3. Create a unique product or service that solves a problem.

Rick Porter: Our franchise model is the only one in the United States right now. It allows people with no I.T. experience a franchise opportunity to become part of this exciting industry. 

4. Strive for perfection, knowing that it is impossible.

Rick Porter: After the largest undertaking, our team gets together. It conducts an After Action Review (AAR) to discover What happened, Why it happened, and How to sustain strengths and improve weaknesses.

5. Never be complacent.

Rick Porter: Several of our staff, myself included, travel to conferences constantly to hear from customers, vendors, and industry experts so that we can have our finger on the pulse of our industry and constantly be innovating.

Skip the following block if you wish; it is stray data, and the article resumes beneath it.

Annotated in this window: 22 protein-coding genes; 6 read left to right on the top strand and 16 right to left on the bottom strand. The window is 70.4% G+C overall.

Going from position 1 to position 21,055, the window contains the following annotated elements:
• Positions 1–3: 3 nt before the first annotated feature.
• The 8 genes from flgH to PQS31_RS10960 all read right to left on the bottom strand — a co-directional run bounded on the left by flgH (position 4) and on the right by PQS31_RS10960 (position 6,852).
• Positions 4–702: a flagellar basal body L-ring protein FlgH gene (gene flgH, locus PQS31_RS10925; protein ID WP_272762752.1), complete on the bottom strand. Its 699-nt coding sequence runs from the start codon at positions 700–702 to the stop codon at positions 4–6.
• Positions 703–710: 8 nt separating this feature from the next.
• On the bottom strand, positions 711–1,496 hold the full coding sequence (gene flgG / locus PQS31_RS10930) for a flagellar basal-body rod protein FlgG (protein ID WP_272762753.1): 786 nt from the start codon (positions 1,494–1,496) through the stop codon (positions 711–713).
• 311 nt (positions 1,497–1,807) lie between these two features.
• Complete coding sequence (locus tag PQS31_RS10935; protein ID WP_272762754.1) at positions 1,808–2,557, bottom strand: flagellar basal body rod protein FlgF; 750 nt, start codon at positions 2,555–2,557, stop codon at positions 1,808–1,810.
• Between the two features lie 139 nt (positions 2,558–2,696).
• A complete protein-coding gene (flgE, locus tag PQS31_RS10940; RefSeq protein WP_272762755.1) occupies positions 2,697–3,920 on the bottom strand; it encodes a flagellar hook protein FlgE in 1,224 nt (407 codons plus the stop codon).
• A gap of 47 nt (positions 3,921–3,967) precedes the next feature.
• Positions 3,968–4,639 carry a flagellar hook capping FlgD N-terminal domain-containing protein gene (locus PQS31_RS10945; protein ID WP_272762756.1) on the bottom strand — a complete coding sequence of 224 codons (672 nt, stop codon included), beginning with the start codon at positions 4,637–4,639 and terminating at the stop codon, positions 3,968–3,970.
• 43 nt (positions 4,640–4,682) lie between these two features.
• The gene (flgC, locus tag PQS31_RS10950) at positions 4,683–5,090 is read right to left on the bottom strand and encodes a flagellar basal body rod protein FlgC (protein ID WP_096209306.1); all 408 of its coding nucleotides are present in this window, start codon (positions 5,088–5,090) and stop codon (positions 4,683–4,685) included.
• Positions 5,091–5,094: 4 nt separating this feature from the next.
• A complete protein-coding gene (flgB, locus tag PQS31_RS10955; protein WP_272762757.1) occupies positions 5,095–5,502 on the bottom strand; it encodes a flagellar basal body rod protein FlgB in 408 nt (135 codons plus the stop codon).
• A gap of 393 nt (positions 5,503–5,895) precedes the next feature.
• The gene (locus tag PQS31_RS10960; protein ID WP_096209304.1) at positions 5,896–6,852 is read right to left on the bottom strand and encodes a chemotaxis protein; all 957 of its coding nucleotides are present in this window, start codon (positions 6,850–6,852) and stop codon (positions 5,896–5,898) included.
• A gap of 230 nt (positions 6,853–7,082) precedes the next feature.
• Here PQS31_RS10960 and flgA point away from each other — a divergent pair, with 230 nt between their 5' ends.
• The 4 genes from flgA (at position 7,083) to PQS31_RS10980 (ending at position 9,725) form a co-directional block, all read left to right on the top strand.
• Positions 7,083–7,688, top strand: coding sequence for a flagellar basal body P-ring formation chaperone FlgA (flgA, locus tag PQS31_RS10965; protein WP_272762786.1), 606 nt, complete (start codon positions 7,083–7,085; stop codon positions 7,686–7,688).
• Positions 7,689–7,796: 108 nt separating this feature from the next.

Extensive research suggests that “purpose-driven businesses” are more successful in many areas. Can you help articulate for our readers a few reasons why a business should consider becoming a purpose-driven business or consider having a social impact angle?

Rick Porter: Millennials make up almost 50% of today’s workforce, and they care about working for purpose-driven businesses. They care about values and matters like bullying, mental health, and issues of politics. They will push for change, encourage allies to join them, and even create their causes. 

If your business makes a social impact, share it! It will help you recruit top talent from the largest talent pool today. 

What would you advise a business leader who initially went through years of successive growth but has now reached a standstill? From your experience, do you have any general advice about boosting growth and “restart their engines”?